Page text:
Commitment to independent wages system welcomed

26 March 2019

Labor’s announcement today that it will maintain an independent minimum wage system is welcome, Business Council chief executive Jennifer Westacott said.

“Full-time workers deserve a wage that allows them to support themselves, they also need the jobs that only thriving businesses can create. An independent umpire is the best way to balance these demands.

“An independent commission with broader terms of reference alongside a thorough review to determine a living wage are sensible steps. Employers also welcome Labor’s commitment to considering the tax and transfer system in any future determinations.

“The Business Council has long supported the Productivity Commission’s recommendation that the Fair Work Commission broaden its framework for determining minimum wage increases while also considering the impact that any increase may have on the labour market and the economy more broadly.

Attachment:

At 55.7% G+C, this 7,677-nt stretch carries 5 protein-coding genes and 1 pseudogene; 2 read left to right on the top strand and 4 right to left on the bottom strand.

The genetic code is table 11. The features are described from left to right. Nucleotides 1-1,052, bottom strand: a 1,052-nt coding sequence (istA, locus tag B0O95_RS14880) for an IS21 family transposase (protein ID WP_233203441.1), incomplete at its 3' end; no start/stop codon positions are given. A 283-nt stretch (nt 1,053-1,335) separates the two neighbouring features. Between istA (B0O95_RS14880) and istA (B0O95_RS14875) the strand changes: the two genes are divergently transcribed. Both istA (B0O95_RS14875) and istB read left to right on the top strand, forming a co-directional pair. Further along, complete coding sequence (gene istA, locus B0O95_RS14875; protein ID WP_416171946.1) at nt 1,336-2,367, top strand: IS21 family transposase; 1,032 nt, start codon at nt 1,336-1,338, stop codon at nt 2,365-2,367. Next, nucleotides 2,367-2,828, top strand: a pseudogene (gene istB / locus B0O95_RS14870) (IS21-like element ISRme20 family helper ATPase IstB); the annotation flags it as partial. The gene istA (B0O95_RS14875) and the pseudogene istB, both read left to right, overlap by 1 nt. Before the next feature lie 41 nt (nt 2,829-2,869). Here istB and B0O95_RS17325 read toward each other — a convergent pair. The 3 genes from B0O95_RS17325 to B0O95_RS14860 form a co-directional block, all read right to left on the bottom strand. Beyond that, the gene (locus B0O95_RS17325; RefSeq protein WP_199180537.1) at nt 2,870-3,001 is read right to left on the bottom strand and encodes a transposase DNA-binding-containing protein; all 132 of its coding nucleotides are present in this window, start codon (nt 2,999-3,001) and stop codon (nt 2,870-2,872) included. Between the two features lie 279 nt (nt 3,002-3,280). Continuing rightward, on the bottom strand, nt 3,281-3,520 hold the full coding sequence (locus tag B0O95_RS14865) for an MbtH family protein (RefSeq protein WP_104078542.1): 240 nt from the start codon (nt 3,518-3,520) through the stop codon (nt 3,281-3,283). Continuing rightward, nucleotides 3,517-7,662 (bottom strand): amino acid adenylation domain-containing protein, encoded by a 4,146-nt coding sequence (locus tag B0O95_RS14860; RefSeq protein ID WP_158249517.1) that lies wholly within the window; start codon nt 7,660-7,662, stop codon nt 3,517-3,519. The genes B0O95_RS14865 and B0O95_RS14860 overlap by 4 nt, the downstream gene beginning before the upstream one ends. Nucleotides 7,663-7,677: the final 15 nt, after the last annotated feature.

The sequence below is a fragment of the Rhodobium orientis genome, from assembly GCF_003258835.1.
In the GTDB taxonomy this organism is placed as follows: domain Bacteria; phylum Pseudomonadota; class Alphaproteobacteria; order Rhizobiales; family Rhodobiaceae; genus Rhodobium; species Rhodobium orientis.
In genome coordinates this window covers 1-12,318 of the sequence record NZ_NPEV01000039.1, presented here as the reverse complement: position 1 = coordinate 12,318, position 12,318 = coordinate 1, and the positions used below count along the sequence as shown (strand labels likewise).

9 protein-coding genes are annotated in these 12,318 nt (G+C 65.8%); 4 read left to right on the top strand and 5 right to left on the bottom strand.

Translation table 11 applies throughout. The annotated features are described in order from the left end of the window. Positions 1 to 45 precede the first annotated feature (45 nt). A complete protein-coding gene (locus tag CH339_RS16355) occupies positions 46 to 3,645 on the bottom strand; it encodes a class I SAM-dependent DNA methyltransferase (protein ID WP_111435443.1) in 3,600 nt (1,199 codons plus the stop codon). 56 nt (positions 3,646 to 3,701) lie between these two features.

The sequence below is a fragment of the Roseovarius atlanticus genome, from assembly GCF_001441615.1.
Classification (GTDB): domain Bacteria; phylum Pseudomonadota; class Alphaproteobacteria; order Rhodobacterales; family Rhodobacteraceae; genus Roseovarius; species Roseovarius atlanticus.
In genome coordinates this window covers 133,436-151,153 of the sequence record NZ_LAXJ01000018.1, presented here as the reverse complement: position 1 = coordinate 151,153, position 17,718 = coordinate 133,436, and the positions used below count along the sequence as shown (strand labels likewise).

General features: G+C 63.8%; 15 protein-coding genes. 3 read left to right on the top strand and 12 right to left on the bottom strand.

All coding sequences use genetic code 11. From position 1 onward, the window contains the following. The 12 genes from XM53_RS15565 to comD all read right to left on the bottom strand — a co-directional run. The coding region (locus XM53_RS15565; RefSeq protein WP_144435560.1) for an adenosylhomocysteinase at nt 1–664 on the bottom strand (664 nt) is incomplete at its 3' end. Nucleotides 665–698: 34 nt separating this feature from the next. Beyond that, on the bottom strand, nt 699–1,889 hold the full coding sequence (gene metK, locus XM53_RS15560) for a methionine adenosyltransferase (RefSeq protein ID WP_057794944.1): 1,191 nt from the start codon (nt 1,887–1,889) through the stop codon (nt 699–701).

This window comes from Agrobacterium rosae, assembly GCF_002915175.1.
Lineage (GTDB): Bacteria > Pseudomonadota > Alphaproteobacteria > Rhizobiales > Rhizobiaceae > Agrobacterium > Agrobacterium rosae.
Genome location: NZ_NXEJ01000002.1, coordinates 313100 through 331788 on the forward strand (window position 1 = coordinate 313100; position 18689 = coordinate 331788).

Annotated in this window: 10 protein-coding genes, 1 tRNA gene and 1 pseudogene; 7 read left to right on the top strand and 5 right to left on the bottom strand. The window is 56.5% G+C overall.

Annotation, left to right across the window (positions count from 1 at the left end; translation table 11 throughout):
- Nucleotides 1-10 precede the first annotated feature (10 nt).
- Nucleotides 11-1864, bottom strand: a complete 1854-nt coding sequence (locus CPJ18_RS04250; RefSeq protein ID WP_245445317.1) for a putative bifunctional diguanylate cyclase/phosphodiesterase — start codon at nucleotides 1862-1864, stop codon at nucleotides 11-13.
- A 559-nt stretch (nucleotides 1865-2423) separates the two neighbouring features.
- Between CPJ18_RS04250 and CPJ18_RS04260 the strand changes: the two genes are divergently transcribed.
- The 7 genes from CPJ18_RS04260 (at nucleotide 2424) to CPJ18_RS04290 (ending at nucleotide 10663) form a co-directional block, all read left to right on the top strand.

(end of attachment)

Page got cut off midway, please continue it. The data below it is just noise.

“Businesses employ 11 million of the 13 million working Australians, their capacity to pay for increasing wages must be considered carefully in any decision. Announcements today are a good step towards workable reform that ensures all voices are heard and that the enterprise bargaining system remains central to Australia’s workplace relations system.

“The Opposition has listened to employers concerns, ensuring that any increase in the minimum wage is phased in over time. Clearly it is Labor’s intention to target the lowest paid workers by announcing that changes would not flow through to workers on awards or enterprise bargaining agreements, it will be important to see exactly how this mechanism works.

“Higher wages for low paid workers are a good aspiration but Australia needs a national plan to boost wages across the economy. That should start with a strategy to attract investment and supercharge the real driver of wages, productivity growth.

“A minimum wage increase is not a panacea for disadvantaged Australians. Political leaders should act to tackle entrenched disadvantage through a Productivity Commission inquiry to better target resources to those who need them and by increasing the inadequate Newstart allowance for single people.”


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